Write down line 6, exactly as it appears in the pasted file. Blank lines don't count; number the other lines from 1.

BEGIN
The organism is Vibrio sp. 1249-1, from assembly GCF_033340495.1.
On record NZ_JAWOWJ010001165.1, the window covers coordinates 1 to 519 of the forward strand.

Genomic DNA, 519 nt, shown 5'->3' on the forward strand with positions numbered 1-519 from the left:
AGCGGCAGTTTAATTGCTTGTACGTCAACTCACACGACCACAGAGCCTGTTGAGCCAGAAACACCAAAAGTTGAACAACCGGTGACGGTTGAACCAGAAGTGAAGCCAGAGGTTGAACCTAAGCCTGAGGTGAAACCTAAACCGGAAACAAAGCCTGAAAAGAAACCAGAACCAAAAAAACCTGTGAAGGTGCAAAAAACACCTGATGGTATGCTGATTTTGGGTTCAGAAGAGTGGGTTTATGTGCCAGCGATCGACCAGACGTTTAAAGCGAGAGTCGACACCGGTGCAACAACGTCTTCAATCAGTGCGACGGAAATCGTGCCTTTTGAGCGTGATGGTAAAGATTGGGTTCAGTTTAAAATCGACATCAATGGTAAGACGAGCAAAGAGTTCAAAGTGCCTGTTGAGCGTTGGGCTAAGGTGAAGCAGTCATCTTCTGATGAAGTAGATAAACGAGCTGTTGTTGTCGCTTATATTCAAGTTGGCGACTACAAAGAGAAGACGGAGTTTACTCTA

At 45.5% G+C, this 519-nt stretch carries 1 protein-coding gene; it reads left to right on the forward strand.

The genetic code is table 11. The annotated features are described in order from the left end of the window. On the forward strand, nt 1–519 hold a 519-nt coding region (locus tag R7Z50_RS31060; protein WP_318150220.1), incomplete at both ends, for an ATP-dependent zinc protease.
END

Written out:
The genetic code is table 11. The annotated features are described in order from the left end of the window. On the forward strand, nt 1–519 hold a 519-nt coding region (locus tag R7Z50_RS31060; protein WP_318150220.1), incomplete at both ends, for an ATP-dependent zinc protease.